City demolishes structure on ’dangerous dune’

Locals clashing with law enforcement and police in Hangberg is a scene many have become familiar with.

The atmosphere was tense in Hangberg last week after Law Enforcement stepped in to tear down “partially built structures and foundations” said to have been built on the sand dunes.

A number of City of Cape Town workers, accompanied by Law Enforcement officers, gathered in Harbour Road before proceeding with the demolition.

For locals, it was a scene they have become familiar with, with their only concern that the community would be turned upside down, with residents retaliating against the City’s latest actions.

Fearing for their safety, many Hangberg residents did not want to speak to Sentinel News and those who did, asked to remain anonymous.

One said: “Nobody stands together here in this community, because you have one group fighting for what is right, you have another group fighting for what they want and in the end, they (are) all against each other.

“And if you as a resident speak up against all of this, there are individuals living around here who will victimise you and single you out.”

The concerned resident also explained that the structures in question were being built on “dangerous locations”.

“The City is tearing down structures that are half built on dangerous spots, because if something happens to this people, the City will also be blamed for allowing these people to build on a dangerous site,” the resident said.

Another local, who wanted the matter resolved, was fed up of “living life on the edge”.

“I am a retired nurse and I have worked in the trauma unit for nearly 32 years. So I have been surrounded by chaos and destruction, because I have seen so many things, but this community (Hangberg), will surprise you every day.”

The resident said images of young children fighting and mocking police were “sad”.

“Our kids are supposed to be enjoying their lives, being in school and just experiencing life, but when you see how many of our kids are recruited into these unnecessary altercations with law officials, it is really sad.”

In September last year, violence erupted in Hangberg when a handful of residents protested against the demolition of a half-built illegal structure.

In the process, a tree built from eco bricks at Sentinel Primary School was burnt down while boats, cars and road infrastructure were also damaged. The protests started when the City of Cape Town’s Anti-Land Invasion and Informal Settlements Unit, joined by other law enforcement authorities, broke down the structure (“More protests in Hangberg”, Sentinel News, October 2, 2020).

According to the City of Cape Town, last week’s demolitions of partially-built structures and foundations were part of an ongoing operation in Hangberg, over which the City has a court interdict and in connection with which, the City has opened cases of trespassing.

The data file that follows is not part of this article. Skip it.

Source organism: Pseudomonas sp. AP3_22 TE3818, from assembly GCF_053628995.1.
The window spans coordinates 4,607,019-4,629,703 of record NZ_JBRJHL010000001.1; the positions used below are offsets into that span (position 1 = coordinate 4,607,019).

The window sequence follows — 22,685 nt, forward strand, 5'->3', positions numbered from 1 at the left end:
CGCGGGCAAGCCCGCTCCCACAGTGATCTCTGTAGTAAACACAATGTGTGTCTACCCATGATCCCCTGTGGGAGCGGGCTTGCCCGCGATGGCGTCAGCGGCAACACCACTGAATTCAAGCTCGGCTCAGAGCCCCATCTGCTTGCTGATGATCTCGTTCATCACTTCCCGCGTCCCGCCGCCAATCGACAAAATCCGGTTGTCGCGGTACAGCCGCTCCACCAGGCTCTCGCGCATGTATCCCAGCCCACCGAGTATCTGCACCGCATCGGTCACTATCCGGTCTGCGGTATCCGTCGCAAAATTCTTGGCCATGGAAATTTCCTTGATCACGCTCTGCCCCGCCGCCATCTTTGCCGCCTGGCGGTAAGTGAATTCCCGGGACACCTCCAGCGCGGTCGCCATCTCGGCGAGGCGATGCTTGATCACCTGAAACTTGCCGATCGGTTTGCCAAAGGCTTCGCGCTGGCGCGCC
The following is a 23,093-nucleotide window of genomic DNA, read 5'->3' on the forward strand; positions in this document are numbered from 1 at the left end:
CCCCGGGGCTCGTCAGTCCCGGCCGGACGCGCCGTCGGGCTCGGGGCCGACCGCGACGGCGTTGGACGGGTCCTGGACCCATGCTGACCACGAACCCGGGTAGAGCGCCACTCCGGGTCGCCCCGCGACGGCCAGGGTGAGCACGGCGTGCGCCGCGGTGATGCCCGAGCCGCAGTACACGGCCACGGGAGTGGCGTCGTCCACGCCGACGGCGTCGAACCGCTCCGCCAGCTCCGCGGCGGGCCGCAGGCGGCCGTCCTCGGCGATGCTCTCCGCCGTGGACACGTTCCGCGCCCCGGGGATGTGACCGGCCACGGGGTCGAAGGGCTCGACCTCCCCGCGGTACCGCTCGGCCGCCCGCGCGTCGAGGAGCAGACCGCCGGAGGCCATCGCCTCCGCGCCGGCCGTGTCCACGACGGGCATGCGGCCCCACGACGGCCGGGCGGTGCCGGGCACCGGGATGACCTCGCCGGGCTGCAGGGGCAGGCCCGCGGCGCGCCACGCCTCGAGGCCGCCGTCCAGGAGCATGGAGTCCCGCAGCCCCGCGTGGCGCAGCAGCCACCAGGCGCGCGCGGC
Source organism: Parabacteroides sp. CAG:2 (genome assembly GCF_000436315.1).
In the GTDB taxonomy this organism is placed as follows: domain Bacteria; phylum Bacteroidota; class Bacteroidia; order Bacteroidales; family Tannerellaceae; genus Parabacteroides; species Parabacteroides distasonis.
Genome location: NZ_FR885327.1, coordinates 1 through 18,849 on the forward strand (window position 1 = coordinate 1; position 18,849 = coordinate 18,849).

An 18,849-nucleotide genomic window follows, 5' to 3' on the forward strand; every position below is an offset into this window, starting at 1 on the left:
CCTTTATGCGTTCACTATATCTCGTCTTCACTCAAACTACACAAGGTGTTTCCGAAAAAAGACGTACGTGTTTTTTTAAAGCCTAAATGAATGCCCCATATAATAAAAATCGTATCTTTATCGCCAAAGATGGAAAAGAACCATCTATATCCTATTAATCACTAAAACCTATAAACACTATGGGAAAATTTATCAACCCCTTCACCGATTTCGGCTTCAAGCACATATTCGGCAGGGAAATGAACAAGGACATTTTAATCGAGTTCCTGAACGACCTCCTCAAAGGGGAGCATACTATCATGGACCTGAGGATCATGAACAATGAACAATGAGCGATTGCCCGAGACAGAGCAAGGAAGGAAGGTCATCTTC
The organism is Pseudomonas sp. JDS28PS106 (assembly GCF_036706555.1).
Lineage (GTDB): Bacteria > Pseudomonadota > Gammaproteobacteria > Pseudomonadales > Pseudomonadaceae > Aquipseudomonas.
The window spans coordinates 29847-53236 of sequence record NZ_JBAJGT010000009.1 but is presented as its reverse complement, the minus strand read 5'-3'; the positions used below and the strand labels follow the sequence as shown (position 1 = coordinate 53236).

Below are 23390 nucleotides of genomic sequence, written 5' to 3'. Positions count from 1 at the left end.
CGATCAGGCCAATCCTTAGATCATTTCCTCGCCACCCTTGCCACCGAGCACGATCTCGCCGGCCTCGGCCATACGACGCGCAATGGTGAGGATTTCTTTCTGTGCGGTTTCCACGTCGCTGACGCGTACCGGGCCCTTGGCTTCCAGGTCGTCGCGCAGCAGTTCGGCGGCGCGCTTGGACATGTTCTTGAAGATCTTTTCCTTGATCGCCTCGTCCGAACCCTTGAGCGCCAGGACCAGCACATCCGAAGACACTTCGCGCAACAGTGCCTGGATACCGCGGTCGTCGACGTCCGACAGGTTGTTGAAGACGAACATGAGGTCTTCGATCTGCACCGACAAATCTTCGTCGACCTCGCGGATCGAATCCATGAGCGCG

Ward councillor Roberto Quintas said: “The reason for this is simple. The ongoing sand dune excavation and settlement is dangerous and will cause the dune to slide down, and bury ECDs and churches in its wake, as well as the illegal homes established there.”

Earlier this year, tragedy struck on the N2 in Nyanga, when children were buried alive as a result of the destabilised sand bank collapsing.

Mr Quintas said a similar situation would occur in Hangberg as well, and on a “much larger scale”.

“We cannot continue to allow persons to build over infrastructure nor build as they will with impunity, as the Rule of Law must be upheld, and we cannot simply leave Hangberg to degenerate down a spiral of lawlessness, where job creating investors steer clear, or sustainable town planning which allows for the growth of healthy, serviced communities becomes a pipe dream,“ Mr Quintas said.

Community activist and Hangberg resident, Roscoe Jacobs, called the City’s exercise “a wasteful one”.

“The demolition was not of a structure, but that of a fence around an already occupied structure. This exercise is a wasteful one and resources could be deployed to communities across Cape Town where taxi and gang violence is rife,” he said.

On the sand excavation, Mr Jacobs said the City failed to prevent this over the years, also claiming that homes being built could actually aid in preventing this.

“The City has failed to remedy this situation and now are wanting to cover their failure. The City of Cape Town’s failure and lack of political will to address the housing crisis has forced the resident to house themselves. It is procrastinating with the current housing project using lack of funds as an excuse,” Mr Jacobs said.

Despite no complaints having been received by the City regarding the structures, the City acted on the excavation of a plot for the intention of building a structure, according to Mr Quintas.

“Around the excavated area were remnants of building material which was confiscated,” he said.

During last week’s operation, Hout Bay SAPS arrested two men for incitement of violence.

Lieutenant Colonel Jerome Syster confirmed the City’s operation on Wednesday August 19, which resulted in the arrest of the two men the following day.

“On Thursday August 20, two suspects was arrested for public violence and inciting to public violence,” Lieutenant Colonel Syster said.

A handful of people gathered outside the Hout Bay police station to protest against the arrest of the two men.

The two men were set to appear in court on Friday August 21, but due to a Covid-19 related incident at the Wynberg Magistrate’s Court last week, the two men were released at Hout Bay SAPS in order to appeared in court earlier this week.